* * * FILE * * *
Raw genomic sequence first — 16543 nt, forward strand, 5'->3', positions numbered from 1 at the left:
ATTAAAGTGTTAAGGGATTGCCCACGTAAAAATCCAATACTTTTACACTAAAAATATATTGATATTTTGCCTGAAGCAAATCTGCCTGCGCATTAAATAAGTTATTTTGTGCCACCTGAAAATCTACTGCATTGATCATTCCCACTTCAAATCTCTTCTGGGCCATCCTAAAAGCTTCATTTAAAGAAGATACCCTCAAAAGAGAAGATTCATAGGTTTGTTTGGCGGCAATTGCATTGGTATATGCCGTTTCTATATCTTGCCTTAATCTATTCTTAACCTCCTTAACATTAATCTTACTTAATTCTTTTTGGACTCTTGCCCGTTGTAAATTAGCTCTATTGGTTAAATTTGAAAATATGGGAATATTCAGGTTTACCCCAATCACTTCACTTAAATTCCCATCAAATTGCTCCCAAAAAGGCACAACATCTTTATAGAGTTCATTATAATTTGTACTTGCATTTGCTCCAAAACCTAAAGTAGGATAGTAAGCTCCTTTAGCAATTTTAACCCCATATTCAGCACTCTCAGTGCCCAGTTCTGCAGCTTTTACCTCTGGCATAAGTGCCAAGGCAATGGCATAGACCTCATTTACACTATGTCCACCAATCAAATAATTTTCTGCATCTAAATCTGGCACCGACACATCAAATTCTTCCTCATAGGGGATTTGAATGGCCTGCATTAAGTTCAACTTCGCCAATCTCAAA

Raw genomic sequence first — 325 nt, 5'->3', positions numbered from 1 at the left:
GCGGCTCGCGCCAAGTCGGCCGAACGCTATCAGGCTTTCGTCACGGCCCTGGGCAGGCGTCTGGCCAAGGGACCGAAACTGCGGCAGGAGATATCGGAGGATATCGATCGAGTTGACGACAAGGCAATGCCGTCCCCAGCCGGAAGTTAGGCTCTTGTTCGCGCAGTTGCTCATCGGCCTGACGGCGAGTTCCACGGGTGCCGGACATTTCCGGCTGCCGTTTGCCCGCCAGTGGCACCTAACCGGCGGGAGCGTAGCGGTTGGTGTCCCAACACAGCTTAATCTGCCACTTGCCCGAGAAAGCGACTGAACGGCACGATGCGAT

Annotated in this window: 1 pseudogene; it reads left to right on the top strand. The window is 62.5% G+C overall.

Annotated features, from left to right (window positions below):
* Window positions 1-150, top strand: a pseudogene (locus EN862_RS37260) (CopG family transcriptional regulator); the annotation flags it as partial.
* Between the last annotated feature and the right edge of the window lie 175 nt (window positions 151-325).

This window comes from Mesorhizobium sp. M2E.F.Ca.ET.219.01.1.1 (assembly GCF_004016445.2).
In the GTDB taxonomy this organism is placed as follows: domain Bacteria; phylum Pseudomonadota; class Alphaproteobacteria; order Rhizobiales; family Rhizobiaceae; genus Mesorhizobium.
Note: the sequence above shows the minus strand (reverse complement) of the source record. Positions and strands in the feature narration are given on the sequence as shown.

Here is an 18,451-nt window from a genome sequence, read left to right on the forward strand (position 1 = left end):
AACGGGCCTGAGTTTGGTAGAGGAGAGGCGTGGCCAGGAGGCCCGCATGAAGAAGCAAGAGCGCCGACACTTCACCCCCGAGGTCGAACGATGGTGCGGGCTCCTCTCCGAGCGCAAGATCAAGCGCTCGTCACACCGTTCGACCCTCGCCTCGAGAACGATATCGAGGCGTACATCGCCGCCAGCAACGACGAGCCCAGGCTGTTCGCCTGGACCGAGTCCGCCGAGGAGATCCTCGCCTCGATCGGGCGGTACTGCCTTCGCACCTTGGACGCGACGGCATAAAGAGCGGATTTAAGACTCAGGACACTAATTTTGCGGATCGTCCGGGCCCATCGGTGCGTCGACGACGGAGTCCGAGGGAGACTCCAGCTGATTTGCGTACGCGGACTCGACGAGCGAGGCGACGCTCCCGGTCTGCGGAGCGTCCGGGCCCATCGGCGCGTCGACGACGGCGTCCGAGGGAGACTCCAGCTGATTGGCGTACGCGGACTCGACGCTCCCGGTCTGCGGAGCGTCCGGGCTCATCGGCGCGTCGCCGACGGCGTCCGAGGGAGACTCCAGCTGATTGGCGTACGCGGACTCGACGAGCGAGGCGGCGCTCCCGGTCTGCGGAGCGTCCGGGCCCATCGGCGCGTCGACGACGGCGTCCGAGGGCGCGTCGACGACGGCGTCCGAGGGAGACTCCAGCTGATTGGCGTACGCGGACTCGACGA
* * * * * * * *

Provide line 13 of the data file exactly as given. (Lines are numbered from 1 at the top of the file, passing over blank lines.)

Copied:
AACGGGCCTGAGTTTGGTAGAGGAGAGGCGTGGCCAGGAGGCCCGCATGAAGAAGCAAGAGCGCCGACACTTCACCCCCGAGGTCGAACGATGGTGCGGGCTCCTCTCCGAGCGCAAGATCAAGCGCTCGTCACACCGTTCGACCCTCGCCTCGAGAACGATATCGAGGCGTACATCGCCGCCAGCAACGACGAGCCCAGGCTGTTCGCCTGGACCGAGTCCGCCGAGGAGATCCTCGCCTCGATCGGGCGGTACTGCCTTCGCACCTTGGACGCGACGGCATAAAGAGCGGATTTAAGACTCAGGACACTAATTTTGCGGATCGTCCGGGCCCATCGGTGCGTCGACGACGGAGTCCGAGGGAGACTCCAGCTGATTTGCGTACGCGGACTCGACGAGCGAGGCGACGCTCCCGGTCTGCGGAGCGTCCGGGCCCATCGGCGCGTCGACGACGGCGTCCGAGGGAGACTCCAGCTGATTGGCGTACGCGGACTCGACGCTCCCGGTCTGCGGAGCGTCCGGGCTCATCGGCGCGTCGCCGACGGCGTCCGAGGGAGACTCCAGCTGATTGGCGTACGCGGACTCGACGAGCGAGGCGGCGCTCCCGGTCTGCGGAGCGTCCGGGCCCATCGGCGCGTCGACGACGGCGTCCGAGGGCGCGTCGACGACGGCGTCCGAGGGAGACTCCAGCTGATTGGCGTACGCGGACTCGACGA